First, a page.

Do little gray men visit Earth, probe people’s anus(es?), have a violent vendetta against cows, and mess with people by making weird shapes in farm fields? IMO possible but very improbable.

          1. They are on such a high level of intelligence that we cant possibly fathom why anal probing is necessary. Maybe they try to communicate by that method with us, like the blue smurfs in Avatar do with their Dreadlocks

    3. Yes I think there is a fair chance there is life elsewhere but no I don’t think you have some advanced technology aliens secretly flying around earth.
      I’m also of the believe that an advanced species will use radio for communications all that long (on astronomical scale) for that matter, so I’m not sure there is much point in looking for alien life that way. But it’s the only viable way we humans have really at this point to look for any evidence over the distances we are talking about, so I guess it’ll have to do.

      Now how likely actual intelligent life is as opposed to just general basic primitive microscopic life is yet another question and it might well be the development of a brain is actually an incredible fluke in this universe that isn’t repeated.

        1. From the numbers I’ve seen, there is a number big enough that means it will never happen. Explosion in a print factory creating a book is an obvious analogy. How many trillions/quintillions/gazillions of times can you blow up a factory, and would you truly believe there is ever a chance, _ever_, it will make a book?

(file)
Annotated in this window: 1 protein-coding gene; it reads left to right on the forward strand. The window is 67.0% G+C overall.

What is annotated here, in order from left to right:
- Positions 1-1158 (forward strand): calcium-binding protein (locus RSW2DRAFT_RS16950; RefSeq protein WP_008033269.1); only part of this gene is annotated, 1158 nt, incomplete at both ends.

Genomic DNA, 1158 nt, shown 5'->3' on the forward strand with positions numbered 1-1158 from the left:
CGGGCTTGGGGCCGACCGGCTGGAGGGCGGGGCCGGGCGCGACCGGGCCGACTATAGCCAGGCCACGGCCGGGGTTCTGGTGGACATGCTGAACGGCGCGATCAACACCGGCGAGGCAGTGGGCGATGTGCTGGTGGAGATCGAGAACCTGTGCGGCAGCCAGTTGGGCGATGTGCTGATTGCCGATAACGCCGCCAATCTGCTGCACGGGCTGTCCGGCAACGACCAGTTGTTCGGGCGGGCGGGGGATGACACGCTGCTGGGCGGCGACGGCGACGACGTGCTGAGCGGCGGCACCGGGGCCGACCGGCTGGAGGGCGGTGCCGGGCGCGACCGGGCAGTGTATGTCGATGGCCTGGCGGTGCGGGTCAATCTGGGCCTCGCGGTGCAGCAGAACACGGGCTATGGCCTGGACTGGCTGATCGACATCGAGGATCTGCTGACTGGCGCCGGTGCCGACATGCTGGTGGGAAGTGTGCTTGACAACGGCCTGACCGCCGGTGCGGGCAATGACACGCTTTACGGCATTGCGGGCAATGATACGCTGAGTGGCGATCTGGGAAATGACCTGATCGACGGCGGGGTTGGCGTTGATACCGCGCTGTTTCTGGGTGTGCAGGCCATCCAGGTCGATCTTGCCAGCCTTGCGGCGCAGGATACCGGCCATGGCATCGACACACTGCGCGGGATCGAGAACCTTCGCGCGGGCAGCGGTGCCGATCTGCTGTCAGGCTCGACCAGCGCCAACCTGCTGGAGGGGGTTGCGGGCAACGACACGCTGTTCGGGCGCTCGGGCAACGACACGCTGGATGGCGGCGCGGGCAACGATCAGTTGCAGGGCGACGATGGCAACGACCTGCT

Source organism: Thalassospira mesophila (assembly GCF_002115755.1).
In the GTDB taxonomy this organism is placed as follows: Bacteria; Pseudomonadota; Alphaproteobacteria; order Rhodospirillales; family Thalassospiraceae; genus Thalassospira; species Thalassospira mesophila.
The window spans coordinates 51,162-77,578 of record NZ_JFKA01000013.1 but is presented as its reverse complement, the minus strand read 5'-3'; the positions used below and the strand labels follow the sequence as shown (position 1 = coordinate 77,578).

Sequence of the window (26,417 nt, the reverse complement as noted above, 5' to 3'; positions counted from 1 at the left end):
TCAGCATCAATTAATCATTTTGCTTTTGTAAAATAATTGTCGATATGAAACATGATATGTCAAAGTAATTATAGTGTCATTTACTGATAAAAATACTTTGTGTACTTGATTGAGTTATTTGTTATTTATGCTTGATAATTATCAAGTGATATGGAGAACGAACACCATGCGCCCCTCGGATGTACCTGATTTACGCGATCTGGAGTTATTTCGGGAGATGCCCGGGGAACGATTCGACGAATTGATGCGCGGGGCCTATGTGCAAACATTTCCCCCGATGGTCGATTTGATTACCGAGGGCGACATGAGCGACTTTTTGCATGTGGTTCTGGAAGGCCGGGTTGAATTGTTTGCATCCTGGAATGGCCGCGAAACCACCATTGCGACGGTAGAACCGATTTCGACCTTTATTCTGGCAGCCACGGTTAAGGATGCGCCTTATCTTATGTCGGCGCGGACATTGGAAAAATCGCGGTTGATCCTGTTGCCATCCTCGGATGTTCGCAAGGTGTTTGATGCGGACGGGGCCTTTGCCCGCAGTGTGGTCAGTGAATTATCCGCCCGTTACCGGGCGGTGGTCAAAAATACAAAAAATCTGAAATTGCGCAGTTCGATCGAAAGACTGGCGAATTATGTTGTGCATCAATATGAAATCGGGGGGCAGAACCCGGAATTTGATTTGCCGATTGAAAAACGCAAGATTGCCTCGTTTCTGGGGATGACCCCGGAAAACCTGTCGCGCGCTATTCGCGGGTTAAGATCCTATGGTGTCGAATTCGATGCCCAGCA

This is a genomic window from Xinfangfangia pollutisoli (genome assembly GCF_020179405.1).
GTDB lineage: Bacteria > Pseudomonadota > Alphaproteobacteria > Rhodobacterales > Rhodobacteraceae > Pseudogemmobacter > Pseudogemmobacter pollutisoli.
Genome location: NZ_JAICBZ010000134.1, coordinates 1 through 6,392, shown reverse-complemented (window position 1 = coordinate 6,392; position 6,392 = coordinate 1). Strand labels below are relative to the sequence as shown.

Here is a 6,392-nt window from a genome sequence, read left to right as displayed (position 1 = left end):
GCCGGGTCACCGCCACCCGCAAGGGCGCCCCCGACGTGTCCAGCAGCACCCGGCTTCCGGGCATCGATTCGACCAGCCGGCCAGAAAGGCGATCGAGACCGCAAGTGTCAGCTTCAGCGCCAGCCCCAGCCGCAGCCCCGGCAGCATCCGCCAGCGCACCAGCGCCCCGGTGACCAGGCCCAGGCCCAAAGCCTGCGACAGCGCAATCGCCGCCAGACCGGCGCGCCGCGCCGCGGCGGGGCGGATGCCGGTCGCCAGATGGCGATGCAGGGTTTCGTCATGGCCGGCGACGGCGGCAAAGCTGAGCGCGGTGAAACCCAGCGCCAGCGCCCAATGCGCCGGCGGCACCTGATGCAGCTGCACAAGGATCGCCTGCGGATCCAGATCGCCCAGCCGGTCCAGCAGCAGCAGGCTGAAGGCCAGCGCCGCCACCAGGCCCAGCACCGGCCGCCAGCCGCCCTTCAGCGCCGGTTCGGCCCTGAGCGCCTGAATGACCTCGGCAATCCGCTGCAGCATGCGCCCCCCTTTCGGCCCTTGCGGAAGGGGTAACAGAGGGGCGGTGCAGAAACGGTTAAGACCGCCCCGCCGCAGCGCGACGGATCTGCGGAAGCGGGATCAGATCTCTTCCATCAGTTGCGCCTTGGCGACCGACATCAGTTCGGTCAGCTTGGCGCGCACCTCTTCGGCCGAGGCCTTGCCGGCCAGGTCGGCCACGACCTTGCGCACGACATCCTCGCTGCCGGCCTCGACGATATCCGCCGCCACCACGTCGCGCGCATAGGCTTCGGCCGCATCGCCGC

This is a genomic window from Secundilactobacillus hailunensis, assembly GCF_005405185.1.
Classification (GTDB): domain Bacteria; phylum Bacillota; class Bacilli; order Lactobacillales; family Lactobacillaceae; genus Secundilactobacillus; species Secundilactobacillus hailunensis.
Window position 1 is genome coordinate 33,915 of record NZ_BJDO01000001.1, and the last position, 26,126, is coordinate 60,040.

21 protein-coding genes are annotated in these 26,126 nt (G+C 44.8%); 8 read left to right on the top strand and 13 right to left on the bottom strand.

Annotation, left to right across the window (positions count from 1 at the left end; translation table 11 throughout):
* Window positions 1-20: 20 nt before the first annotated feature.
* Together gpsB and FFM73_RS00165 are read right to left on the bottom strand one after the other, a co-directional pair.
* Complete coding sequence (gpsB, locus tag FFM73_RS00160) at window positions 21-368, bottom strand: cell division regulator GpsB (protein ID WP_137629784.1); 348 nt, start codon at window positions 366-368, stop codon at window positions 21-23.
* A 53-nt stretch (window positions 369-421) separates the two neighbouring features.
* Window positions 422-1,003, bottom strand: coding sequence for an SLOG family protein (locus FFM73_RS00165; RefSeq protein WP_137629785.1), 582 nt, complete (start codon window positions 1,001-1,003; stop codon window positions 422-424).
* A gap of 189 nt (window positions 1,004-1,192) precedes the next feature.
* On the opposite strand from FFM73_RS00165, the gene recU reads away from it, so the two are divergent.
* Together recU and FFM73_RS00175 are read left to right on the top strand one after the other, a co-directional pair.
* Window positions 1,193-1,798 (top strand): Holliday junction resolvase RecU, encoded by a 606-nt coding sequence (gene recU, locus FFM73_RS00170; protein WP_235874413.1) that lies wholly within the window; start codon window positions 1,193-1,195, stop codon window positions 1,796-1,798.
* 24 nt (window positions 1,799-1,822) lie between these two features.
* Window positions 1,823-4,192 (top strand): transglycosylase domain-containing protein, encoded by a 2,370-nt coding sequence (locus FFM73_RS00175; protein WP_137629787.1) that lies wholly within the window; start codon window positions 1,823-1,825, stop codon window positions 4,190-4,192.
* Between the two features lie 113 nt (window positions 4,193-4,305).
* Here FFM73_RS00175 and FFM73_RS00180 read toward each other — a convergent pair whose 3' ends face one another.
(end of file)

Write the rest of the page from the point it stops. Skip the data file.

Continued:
3. We had to cover our rental textbooks in jr high. The choice was advert covered sheets from the school or self made paper bag covers. I had the Drake equitation on the plain paper cover of my math book. Other subject’s books had similar “titles”.
    It was only a year or two old. In science we discussed Barnard’s star as it had a unconfirmed wobble. We are now filling in some of the factors in the Drake equitation.

  4. In addition to the obvious life-hospitable factors, such as a temperature suitable for liquid water and a suitably-sized sun, there are many more factors required for a planet to be fit for human-like intelligent life (with more factors likely to be discovered):

    Suitable gravity for atmosphere, with appropriate pressure, to retain oxygen and water vapor but not hydrogen; suitable axis rotation rate; appropriate tilt of planet axis for seasons; suitable orbital distance from star to prevent tidal locking; magnetic field from planet molten core to shield atmosphere from cosmic radiation; sufficient planetary plate tectonics for crustal mineral recycling; suitable distribution and shape of continents to sustain deep ocean currents; sufficient supernova-produced actinide radioisotopes in planet interior for decay heat; suitably-sized moon to create needed tides and stabilize planet rotation; giant outer gas planets to prevent large asteroids and comets from frequent collisions with planet; suburban galaxy location providing sufficient distance from recent supernovas; far enough away from gravitational disturbances by higher density of stars in inner area of galaxy; only minor orbital variations caused by small chaotic gravitational interactions between nearby planets.